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Published on August 16th, 2005 | by Janine Popick

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How Often Should You Email?

We get this question all the time, should it be twice per month, twice per week, once per quarter?  Truth is that we don’t have a perfect answer. What we do know is that it all depends on the relationship you have with your recipients.

Over-mailing
your recipients is a very effective way to…hello…lose subscribers! An annoyed recipient is one step away from becoming an unsubscribe and you really don’t want to alienate your subscribers.

Under-mailing
your recipients can be as equally dangerous, especially if you’ve spent a lot of time and money to convert new leads to subscribers.

In addition, the sooner you get your recipients to add your “from address” into their address book, the better your chances will be for ensuring that your emails are received in the format you sent it in. You may also find that you waited to communicate with them too long and by the time you’ve emailed them, they’ve moved or changed email addresses. The result? Your hard work to capture new subscribers has left you with a “Bounce”.

Here are some suggestions:       

  • Hit ‘em quick As soon as they subscribe, make sure you email them and begin your communications relationship with them to get them used to seeing your email.
  • Do what you promisedDid you tell people that they’d get a weekly newsletter? Email them weekly so they expect it.
  • Keep it relevant - If you promised “useful” tips, give them information they can’t get anywhere else. Go ahead and put offers in the email if you must, but the main objective should be to deliver a piece of valuable information that helps your recipients in some way.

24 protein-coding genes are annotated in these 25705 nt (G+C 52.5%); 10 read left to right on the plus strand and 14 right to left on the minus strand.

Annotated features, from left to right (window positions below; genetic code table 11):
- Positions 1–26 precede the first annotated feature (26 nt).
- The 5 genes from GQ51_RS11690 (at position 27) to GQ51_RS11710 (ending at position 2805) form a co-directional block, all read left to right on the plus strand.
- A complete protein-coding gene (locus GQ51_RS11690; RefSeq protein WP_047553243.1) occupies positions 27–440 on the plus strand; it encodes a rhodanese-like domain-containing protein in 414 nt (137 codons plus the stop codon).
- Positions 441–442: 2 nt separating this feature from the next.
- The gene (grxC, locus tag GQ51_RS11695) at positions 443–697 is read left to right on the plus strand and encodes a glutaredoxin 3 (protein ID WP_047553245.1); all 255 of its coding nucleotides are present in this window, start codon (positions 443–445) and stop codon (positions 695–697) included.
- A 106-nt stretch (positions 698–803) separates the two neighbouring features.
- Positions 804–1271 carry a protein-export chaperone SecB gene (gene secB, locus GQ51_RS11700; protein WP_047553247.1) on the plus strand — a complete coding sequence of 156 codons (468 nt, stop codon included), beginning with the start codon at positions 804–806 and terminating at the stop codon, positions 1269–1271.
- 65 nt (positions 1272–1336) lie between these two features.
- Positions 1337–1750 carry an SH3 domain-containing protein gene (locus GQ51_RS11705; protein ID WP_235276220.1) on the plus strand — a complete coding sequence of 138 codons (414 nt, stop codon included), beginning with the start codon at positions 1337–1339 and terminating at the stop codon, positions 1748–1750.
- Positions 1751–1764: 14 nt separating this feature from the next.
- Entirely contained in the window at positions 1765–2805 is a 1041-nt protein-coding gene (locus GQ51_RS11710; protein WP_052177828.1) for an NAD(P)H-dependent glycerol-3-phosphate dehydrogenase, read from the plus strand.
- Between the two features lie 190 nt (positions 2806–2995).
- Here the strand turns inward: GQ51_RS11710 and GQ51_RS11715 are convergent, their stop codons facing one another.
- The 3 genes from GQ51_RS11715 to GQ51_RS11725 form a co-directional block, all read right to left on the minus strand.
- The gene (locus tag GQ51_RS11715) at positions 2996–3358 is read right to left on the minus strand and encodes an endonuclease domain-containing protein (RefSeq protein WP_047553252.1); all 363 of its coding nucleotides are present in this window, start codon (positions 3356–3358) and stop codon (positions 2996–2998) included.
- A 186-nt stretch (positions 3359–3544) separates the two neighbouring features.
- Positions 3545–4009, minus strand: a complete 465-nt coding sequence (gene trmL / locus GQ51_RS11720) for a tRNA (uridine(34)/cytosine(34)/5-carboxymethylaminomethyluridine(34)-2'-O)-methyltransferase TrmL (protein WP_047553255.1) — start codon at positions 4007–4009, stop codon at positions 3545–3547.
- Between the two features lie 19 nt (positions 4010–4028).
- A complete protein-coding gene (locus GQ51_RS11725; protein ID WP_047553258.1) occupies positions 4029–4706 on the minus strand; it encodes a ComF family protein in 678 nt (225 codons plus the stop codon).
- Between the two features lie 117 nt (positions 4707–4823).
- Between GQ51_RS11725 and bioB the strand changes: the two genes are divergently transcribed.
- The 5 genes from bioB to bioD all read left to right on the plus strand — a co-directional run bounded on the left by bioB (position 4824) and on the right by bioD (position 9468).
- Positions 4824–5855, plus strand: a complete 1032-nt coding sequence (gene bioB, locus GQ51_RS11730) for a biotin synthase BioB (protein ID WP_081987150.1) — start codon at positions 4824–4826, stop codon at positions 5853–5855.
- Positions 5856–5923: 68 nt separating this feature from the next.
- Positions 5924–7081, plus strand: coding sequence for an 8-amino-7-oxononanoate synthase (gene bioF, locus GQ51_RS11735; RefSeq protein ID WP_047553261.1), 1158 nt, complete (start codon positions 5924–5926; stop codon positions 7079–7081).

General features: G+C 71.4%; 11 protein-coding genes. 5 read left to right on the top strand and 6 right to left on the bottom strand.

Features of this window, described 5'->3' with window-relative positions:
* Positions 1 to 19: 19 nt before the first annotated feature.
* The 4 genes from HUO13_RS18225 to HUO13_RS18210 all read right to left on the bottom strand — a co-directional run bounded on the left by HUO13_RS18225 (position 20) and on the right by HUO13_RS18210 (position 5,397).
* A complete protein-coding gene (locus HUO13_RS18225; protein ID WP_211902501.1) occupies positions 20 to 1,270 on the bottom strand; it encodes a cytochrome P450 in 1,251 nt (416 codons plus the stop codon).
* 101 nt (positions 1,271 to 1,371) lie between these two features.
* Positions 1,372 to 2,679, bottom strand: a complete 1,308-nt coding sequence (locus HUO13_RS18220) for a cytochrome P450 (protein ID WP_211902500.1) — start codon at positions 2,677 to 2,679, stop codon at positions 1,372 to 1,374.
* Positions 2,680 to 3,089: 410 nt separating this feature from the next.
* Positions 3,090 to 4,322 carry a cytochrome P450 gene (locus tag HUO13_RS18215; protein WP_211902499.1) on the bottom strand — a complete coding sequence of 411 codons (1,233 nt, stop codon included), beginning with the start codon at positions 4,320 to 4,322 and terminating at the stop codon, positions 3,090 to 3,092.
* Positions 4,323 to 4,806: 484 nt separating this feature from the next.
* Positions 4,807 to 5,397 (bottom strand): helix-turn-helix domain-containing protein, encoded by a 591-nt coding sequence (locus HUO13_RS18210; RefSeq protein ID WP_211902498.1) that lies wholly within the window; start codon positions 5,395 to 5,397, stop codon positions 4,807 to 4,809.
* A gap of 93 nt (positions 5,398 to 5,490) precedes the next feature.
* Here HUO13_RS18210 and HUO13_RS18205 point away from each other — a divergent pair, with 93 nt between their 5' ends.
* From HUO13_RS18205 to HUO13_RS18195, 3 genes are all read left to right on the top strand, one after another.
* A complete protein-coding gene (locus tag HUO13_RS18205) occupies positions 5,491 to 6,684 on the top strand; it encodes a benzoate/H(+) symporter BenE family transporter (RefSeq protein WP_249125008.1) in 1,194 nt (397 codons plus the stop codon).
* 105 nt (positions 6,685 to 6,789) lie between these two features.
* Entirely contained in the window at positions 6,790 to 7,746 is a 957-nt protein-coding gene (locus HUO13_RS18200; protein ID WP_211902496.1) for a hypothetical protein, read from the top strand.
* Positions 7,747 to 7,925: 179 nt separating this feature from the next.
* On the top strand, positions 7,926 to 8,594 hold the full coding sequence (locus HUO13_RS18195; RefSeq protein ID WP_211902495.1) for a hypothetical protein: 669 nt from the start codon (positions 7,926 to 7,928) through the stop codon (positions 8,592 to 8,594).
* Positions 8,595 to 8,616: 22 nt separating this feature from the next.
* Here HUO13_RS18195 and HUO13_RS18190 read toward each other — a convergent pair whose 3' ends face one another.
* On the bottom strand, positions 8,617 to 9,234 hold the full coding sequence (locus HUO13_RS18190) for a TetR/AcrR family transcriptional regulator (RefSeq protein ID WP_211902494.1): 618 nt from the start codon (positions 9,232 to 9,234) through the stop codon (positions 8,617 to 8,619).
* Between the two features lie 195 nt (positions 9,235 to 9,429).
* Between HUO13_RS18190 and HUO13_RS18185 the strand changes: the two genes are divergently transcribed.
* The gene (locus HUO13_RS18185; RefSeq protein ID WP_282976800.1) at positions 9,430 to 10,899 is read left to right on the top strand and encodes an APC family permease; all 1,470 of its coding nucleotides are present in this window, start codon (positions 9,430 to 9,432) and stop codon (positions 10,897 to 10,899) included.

• Keep a schedule – If you get too busy and can’t get your email out on time, don’t lag more than a few months in emailing your subscribers. They may forget they signed up and unsubscribe or worse yet complain to their ISP about you.
  • Retailers beware! – Most retailers email more frequently during the holiday season, and that’s ok. As a matter of fact, this is what consumers expect and even in some cases need for the shopping season. But don’t neglect them in the summer months, you may lose them as a result.
  • Pick a day – Tuesdays and Wednesdays seem to be popular days to mail for many businesses, but your best bet is to “test” emailing one day versus another. Don’t totally discount emailing later in the week, weekends or on Friday, especially if your event is happening on the weekend and you’d like to send a reminder. We have many event customers and realtors that email closer to the weekend for the event or in the case someone may be looking at properties on Sunday.

Here’s a real world case study for you: A VerticalResponse customer who had a seasonal software program used our service and neglected to regularly email their customers from May through September. In October when they heavily promoted their software, they had quite a few angry customers who unsubscribed and complained about receiving the email.  They also lost many customers due to bounced email.

BOTTOM LINE: In order to keep your list clean and responsive, you’ll want to keep your bounce rates and unsubscribes low. An opt-in subscriber is a valuable asset, so do what you promised, keep the email regular (however you define that) and keep it relevant. You’ll have a happy recipient who can’t wait for your email.

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About the Author

is the CEO and founder of VerticalResponse.



One Response to How Often Should You Email?

  1. Bob Bandy says:

    We have a very busy website that serves the Denver Colorado area real estate market, http://www.bandyhomes.com. We have found that if we send emails starting on a weekly basis, and then after a month or two, decrease the frequency to every two weeks, we get a high percentage of people staying on the campaigns. Of course it helps if the emails have worthwhile content and tips, which they do. This approach helps us to incubate the leads until they are ready to talk with us.
    Bob Bandy
    Denver Real Estate & Homes
    http://www.bandyhomes.com

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